Your diet hasn’t changed. You’re not exercising any more or less. But the pants that you just bought last month won’t button. What’s up with the sudden weight gain?
Not only is gaining weight without a verifiable cause annoying, but it can also affect your self-esteem, or cause you to change your eating habits unnecessarily. But before you make any drastic changes to your diet and exercise routine, you should figure out what’s really causing you to put on the pounds. If you’ve determined that the cause of your weight change isn’t diet-related, you should talk to a doctor, as it could be one of the following conditions.
The thyroid is a butterfly-shaped gland in your neck that produces hormones which regulate your body’s energy use, among other important functions. Hypothyroidism occurs when the thyroid is underactive, which slows down your body’s processes and affects things like your metabolism, energy levels, mental functions, and bowel movements. In addition to weight gain, hypothyroidism can cause constipation, constant fatigue, stiff joints and aching muscles, and dry skin or hair.
Sudden weight gain or swelling of the body could be a sign of kidney failure or nephrotic syndrome, which is a collection of symptoms that indicate kidney damage. Without the kidneys functioning properly, the body tends to retain fluid, which results in weight gain. Damaged kidneys can’t remove waste and fluids from the body correctly and they build up in the tissues.
If you experience rapid weight gain and an enlarged abdomen, it could be cirrhosis. Cirrhosis occurs when scar tissue replaces healthy tissue in the liver, causing a fluid buildup in the abdominal cavity called ascites. People with cirrhosis typically have swollen ankles, breathing difficulties, and abdominal pain.
Sudden weight gain or swelling in certain areas of the body could be caused by fluid retention and are also an indicator of heart failure. According to the American Heart Association, a weight gain of more than two to three pounds over 24 hours or five pounds in a week is a sign of the disease. While natural fluctuations in weight throughout the day are common, changes that persist or are accompanied by additional symptoms may be a sign that heart failure is the culprit.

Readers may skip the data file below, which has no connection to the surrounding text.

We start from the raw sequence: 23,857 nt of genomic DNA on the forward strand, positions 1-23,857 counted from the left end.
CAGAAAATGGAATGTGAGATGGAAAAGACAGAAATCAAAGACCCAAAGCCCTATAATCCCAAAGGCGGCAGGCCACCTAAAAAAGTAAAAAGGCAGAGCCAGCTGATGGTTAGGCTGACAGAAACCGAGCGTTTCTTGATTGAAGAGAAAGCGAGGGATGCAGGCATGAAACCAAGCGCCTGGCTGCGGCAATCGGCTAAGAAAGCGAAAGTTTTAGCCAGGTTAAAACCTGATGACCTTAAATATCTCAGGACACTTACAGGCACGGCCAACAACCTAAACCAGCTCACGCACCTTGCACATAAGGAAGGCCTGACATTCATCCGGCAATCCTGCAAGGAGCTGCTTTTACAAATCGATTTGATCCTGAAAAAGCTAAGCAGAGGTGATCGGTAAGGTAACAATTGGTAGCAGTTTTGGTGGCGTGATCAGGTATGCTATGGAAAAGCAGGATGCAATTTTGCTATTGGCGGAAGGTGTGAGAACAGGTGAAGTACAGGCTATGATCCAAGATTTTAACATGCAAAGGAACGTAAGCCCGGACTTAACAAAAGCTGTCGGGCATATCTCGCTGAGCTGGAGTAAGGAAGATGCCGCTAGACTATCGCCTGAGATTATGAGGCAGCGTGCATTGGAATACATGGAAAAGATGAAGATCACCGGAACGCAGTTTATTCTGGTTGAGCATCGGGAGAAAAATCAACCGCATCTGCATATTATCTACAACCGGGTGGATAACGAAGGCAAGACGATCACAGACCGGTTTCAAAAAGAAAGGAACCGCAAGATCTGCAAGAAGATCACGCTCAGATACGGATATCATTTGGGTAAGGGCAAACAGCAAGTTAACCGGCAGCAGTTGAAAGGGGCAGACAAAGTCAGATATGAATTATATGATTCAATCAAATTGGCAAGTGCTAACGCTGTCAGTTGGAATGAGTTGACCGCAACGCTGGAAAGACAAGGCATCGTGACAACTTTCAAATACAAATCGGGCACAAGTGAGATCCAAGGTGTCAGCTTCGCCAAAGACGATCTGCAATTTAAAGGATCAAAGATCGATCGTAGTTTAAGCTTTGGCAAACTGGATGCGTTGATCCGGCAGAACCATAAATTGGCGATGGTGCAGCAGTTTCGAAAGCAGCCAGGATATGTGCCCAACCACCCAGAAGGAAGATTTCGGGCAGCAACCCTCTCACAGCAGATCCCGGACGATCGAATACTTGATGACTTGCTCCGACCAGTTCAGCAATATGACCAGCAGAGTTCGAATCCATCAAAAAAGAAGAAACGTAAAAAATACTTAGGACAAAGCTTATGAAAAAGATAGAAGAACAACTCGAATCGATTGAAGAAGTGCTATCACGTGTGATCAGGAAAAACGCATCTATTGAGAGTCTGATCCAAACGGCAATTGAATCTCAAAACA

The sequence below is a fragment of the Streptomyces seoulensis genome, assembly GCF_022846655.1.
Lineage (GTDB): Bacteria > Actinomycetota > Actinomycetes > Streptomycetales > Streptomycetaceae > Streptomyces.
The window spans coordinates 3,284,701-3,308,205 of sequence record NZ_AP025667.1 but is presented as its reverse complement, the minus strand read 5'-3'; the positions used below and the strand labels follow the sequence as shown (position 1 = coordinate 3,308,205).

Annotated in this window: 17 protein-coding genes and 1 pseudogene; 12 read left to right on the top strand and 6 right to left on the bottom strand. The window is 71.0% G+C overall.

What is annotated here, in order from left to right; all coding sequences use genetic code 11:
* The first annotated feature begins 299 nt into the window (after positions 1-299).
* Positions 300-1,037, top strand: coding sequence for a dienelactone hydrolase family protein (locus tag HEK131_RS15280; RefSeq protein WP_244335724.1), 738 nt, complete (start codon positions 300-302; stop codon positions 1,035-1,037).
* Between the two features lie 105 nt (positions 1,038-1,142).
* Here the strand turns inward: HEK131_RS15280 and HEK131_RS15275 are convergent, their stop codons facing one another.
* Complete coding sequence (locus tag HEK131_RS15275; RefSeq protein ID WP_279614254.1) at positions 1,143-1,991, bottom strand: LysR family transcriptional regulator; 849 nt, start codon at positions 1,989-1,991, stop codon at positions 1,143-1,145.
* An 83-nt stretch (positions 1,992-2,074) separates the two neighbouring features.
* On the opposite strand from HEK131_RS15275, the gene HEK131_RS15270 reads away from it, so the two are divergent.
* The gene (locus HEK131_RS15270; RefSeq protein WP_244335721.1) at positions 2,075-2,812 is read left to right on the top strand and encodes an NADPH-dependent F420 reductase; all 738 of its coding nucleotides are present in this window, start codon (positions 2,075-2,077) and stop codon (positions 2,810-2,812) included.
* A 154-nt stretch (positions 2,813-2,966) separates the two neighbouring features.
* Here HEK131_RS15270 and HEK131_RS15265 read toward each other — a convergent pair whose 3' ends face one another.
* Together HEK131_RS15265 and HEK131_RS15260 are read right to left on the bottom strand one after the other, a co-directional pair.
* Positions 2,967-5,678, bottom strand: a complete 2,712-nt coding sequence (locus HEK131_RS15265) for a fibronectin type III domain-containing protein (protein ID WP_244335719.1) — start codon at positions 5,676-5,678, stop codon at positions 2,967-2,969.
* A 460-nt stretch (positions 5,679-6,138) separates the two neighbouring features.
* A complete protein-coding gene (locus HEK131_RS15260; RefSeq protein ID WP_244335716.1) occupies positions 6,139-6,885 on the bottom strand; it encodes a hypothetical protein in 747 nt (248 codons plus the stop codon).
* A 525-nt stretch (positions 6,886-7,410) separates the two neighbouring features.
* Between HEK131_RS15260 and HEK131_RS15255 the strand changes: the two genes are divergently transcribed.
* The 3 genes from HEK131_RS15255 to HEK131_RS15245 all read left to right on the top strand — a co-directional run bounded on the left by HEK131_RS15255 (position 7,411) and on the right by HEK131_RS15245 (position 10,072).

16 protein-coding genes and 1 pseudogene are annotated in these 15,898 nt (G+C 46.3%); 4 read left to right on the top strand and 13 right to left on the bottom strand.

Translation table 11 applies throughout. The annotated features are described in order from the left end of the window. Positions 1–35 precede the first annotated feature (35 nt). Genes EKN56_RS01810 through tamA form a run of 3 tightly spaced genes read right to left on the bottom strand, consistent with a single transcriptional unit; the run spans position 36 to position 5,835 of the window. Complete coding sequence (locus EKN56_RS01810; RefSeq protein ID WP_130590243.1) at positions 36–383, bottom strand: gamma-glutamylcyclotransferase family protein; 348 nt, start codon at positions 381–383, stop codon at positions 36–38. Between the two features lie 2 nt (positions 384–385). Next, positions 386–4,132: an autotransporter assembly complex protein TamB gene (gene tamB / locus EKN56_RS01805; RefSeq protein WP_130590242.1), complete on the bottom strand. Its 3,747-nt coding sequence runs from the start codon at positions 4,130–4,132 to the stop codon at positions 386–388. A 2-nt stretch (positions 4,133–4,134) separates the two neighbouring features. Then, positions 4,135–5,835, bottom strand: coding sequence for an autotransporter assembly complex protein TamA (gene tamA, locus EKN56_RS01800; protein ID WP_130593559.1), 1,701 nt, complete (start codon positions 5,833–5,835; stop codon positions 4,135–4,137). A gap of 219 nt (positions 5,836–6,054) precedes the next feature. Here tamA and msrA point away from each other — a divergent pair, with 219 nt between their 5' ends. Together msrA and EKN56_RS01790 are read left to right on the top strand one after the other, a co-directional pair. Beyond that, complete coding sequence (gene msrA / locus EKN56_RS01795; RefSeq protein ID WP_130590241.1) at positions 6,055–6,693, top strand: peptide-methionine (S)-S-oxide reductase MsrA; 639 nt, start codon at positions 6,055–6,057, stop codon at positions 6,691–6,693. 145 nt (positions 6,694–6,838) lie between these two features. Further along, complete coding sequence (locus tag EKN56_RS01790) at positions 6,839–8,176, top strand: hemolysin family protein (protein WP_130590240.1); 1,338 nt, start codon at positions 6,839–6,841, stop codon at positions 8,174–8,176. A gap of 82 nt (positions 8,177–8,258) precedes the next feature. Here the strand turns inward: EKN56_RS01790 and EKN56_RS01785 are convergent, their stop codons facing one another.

Polycystic ovary syndrome
Those with polycystic ovary syndrome (PCOS) usually gain weight easily around their midsection. PCOS results in the production of abnormally high levels of male sex hormones by the ovaries and may also cause irregular periods, thinning or excess hair, and acne. While there is no cure for the condition, lifestyle changes or hormonal medications may reduce symptoms.
If you’re gaining weight unexpectedly, you may need to look at your sleeping patterns for answers. The National Health Service in England says that a lack of sleep could lead to weight gain. Changes in sleep cycles may affect eating patterns and mood, causing people to overeat. The amount or quality of your sleep may also affect your metabolism.
Cushing syndrome affects more than three million Americans every year and often causes weight gain in the abdomen, neck, face, and upper back. The condition occurs when the body produces too much cortisol (your body’s stress-response hormone) over a prolonged period. It is rare that Cushing syndrome develops without an external cause; the disease is usually a side effect taking glucocorticoids, or drugs that treat conditions such as rheumatoid arthritis, asthma, and systemic lupus erythematosus.
Acromegaly is a disorder in adults that occurs when the pituitary gland produces too much growth hormone. It’s most common in middle-aged adults and is usually caused by a noncancerous tumor on the pituitary gland. Symptoms include enlargement of the feet and hands, as well as the lips, tongue, and nose. Prompt treatment is needed to avoid serious illness, as surgery or radiation therapy may be required.
Small intestinal bacterial overgrowth (SIBO)
SIBO is a condition that affects your small intestine and occurs when there’s an unusually large amount of bacteria present. It most commonly affects women, older adults, and people with digestive issues such as irritable bowel syndrome (IBS). SIBO can result in sudden weight gain or loss, as well as chronic diarrhea or a reduced ability to absorb nutrients from food. Treatment typically involves dietary changes or antibiotic therapy.
Sometimes, changes in our weight aren’t entirely our fault (and even when it is, there’s no reason to be ashamed!). Weight fluctuations are a natural part of life, and for most of us, unavoidable. But if your weight has risen rapidly with no discernible cause, or you recognize some of the symptoms above, you should speak to your doctor.